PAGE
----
Skip to content

Instantly share code, notes, and snippets.

@composer2 composer2/README.md
Last active Dec 19, 2018

Embed
What would you like to do?
Axway Flow SDK

Creating flow-nodes for API Builder Standalone with Axway Flow SDK

API Builder is tool that enables developers to rapidly create APIs and microservices with a low-code/no-code approach. API Builder achieves this by enabling you to develop your business logic using Flows. A flow allows you to orchestrate your business logic visually as a graph of connected flow-nodes.

The Axway Flow SDK (axway-flow-sdk) is a standalone utility that enables the creation of custom flow-nodes for API Builder flows. By offering the Axway Flow SDK as a standalone utility, new flow-nodes can be developed and consumed in API Builder.

In this post we'll look at features available in the Axway Flow SDK and how easy is to create a new flow-node. For this example we'll create MD5 flow-node and integrate it in API Builder.

Instaling the Axway Flow SDK

npm install -g axway-flow-sdk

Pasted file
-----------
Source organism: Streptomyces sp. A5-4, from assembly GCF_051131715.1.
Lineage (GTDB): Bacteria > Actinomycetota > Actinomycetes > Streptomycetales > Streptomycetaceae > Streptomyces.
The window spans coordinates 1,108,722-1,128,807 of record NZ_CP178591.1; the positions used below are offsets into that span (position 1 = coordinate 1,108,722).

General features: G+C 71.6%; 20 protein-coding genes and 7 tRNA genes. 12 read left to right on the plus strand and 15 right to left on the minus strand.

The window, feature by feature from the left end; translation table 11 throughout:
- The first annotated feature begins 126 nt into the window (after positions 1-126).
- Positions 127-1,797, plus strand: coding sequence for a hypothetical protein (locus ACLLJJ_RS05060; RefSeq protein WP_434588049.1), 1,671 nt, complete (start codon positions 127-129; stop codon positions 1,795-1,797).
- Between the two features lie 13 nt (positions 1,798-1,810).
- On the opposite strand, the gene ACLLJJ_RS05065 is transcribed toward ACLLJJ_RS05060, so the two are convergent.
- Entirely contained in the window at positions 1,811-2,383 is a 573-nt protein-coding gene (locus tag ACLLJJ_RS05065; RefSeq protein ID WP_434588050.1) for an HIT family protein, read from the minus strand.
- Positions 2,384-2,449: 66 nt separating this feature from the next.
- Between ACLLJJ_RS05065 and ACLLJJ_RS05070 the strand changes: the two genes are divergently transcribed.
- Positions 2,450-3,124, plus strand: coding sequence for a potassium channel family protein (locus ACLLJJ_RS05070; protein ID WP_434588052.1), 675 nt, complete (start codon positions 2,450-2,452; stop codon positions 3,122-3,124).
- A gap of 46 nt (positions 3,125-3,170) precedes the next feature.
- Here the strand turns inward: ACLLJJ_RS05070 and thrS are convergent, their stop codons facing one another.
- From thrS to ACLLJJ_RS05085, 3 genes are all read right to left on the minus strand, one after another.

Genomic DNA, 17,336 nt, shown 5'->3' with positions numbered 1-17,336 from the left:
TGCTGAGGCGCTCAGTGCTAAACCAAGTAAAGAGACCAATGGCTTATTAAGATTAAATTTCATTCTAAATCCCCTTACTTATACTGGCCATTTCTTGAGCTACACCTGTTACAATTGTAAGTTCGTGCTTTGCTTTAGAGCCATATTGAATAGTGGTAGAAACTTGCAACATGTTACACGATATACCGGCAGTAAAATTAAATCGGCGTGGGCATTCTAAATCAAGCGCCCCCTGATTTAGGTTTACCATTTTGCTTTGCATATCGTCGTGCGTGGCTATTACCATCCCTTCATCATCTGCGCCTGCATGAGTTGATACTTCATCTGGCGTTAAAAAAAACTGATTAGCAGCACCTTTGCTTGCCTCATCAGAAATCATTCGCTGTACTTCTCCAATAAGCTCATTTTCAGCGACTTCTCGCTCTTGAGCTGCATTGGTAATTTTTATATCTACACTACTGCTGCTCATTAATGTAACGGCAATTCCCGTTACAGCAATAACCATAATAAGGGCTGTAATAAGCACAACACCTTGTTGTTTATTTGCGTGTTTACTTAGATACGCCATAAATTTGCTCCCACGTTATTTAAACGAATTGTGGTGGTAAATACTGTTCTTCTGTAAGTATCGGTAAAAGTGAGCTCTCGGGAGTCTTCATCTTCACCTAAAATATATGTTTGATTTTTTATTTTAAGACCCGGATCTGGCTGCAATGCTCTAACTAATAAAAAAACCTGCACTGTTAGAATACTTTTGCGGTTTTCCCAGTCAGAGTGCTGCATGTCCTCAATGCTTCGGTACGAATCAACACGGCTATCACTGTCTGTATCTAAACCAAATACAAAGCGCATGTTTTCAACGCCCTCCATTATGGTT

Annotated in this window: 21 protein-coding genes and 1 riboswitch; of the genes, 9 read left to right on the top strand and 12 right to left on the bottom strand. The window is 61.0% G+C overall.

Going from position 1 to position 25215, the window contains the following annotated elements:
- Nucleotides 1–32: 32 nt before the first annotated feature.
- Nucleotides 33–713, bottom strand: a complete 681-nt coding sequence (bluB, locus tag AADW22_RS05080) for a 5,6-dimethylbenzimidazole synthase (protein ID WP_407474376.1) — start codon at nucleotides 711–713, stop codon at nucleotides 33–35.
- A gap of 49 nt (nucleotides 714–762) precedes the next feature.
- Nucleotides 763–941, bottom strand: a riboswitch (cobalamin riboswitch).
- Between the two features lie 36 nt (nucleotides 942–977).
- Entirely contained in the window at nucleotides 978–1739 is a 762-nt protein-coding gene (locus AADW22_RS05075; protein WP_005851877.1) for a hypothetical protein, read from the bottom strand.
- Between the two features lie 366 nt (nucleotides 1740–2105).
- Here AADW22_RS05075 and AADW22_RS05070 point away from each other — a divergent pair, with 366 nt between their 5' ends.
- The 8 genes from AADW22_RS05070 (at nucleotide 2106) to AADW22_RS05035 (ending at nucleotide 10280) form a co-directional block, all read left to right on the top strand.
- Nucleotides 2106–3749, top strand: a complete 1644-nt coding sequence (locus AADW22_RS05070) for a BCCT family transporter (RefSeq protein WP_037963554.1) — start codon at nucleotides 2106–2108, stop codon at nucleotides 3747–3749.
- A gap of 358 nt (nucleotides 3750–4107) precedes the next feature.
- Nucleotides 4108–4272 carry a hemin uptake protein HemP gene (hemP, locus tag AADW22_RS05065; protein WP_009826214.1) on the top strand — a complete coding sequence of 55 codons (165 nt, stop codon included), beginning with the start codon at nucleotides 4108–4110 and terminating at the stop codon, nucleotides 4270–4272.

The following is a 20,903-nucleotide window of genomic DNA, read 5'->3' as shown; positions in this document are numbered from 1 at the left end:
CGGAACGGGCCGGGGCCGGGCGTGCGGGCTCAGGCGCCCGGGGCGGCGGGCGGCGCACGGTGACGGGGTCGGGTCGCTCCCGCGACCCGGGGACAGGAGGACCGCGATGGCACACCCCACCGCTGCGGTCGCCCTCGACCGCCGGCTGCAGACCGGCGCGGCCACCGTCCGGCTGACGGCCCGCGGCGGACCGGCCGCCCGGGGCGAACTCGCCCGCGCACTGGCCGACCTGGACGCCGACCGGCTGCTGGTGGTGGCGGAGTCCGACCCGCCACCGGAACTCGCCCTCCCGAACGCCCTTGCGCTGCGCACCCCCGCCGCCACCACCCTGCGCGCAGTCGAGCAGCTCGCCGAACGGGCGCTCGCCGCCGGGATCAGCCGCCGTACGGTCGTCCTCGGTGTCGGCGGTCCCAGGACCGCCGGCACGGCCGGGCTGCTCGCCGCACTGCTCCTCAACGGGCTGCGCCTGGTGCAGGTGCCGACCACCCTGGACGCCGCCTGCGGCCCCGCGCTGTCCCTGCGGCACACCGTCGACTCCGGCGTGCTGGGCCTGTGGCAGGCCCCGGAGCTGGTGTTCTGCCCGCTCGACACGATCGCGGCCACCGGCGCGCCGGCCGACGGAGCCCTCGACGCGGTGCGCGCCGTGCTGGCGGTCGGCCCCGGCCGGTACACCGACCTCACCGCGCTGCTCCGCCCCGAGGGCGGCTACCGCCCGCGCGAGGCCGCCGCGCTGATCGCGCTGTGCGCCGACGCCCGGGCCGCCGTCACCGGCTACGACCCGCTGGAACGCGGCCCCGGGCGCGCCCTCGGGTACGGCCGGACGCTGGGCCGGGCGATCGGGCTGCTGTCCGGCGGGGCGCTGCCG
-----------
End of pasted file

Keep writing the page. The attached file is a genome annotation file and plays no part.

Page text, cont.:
Use the Axway Flow SDK

The following generates a new flow-node starter project in the current directory. You can customize the starter project to meet your requirements.

axway-flow -n <node name>
cd <node name>
npm install
npm run build

The generated starter project name is prefixed with the required api-builder-plugin-fn- prefix.

The starter project is heavily commented to simplify the process of customizing it. It also comes with the eslint configuration and the mocha unit tests incorporated to help you ensure the quality of your custom flow-node.

Sample MD5 flow-node

As an example of how to write a flow-node, we will examine creating a flow-node that allows the hashing of strings from within the flow.

Create the project

axway-flow -n md5 -d 'MD5 hashing of strings.'
cd api-builder-plugin-fn-md5
npm install
npm install md5
npm run build

Customize the flow-node definition in the index.js file

const sdk = require('axway-flow-sdk');
const action = require('./action');

function getFlowNodes() {
	const flownodes = sdk.init(module);